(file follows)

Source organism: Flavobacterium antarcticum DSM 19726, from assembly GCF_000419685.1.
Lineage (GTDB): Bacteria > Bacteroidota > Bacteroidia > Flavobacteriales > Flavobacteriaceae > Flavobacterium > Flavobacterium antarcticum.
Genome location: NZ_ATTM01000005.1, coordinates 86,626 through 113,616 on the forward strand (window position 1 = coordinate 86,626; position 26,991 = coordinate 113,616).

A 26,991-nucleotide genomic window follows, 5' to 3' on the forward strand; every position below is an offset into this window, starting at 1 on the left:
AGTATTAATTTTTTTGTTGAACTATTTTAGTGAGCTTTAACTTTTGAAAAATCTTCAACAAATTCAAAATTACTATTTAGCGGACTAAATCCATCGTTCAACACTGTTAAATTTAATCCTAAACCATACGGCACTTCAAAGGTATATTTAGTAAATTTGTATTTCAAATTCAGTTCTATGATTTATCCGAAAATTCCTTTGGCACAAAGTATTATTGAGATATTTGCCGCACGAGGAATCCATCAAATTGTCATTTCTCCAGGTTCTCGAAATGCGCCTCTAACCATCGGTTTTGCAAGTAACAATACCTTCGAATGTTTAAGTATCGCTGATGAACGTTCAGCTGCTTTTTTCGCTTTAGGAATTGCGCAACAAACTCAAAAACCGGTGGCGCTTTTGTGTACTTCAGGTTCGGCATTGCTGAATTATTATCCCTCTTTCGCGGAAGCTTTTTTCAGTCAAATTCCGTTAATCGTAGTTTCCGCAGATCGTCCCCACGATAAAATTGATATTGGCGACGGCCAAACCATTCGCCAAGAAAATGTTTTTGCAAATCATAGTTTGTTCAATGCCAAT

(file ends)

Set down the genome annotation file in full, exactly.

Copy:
Source organism: Flavobacterium antarcticum DSM 19726, from assembly GCF_000419685.1.
Lineage (GTDB): Bacteria > Bacteroidota > Bacteroidia > Flavobacteriales > Flavobacteriaceae > Flavobacterium > Flavobacterium antarcticum.
Genome location: NZ_ATTM01000005.1, coordinates 86,626 through 113,616 on the forward strand (window position 1 = coordinate 86,626; position 26,991 = coordinate 113,616).

A 26,991-nucleotide genomic window follows, 5' to 3' on the forward strand; every position below is an offset into this window, starting at 1 on the left:
AGTATTAATTTTTTTGTTGAACTATTTTAGTGAGCTTTAACTTTTGAAAAATCTTCAACAAATTCAAAATTACTATTTAGCGGACTAAATCCATCGTTCAACACTGTTAAATTTAATCCTAAACCATACGGCACTTCAAAGGTATATTTAGTAAATTTGTATTTCAAATTCAGTTCTATGATTTATCCGAAAATTCCTTTGGCACAAAGTATTATTGAGATATTTGCCGCACGAGGAATCCATCAAATTGTCATTTCTCCAGGTTCTCGAAATGCGCCTCTAACCATCGGTTTTGCAAGTAACAATACCTTCGAATGTTTAAGTATCGCTGATGAACGTTCAGCTGCTTTTTTCGCTTTAGGAATTGCGCAACAAACTCAAAAACCGGTGGCGCTTTTGTGTACTTCAGGTTCGGCATTGCTGAATTATTATCCCTCTTTCGCGGAAGCTTTTTTCAGTCAAATTCCGTTAATCGTAGTTTCCGCAGATCGTCCCCACGATAAAATTGATATTGGCGACGGCCAAACCATTCGCCAAGAAAATGTTTTTGCAAATCATAGTTTGTTCAATGCCAAT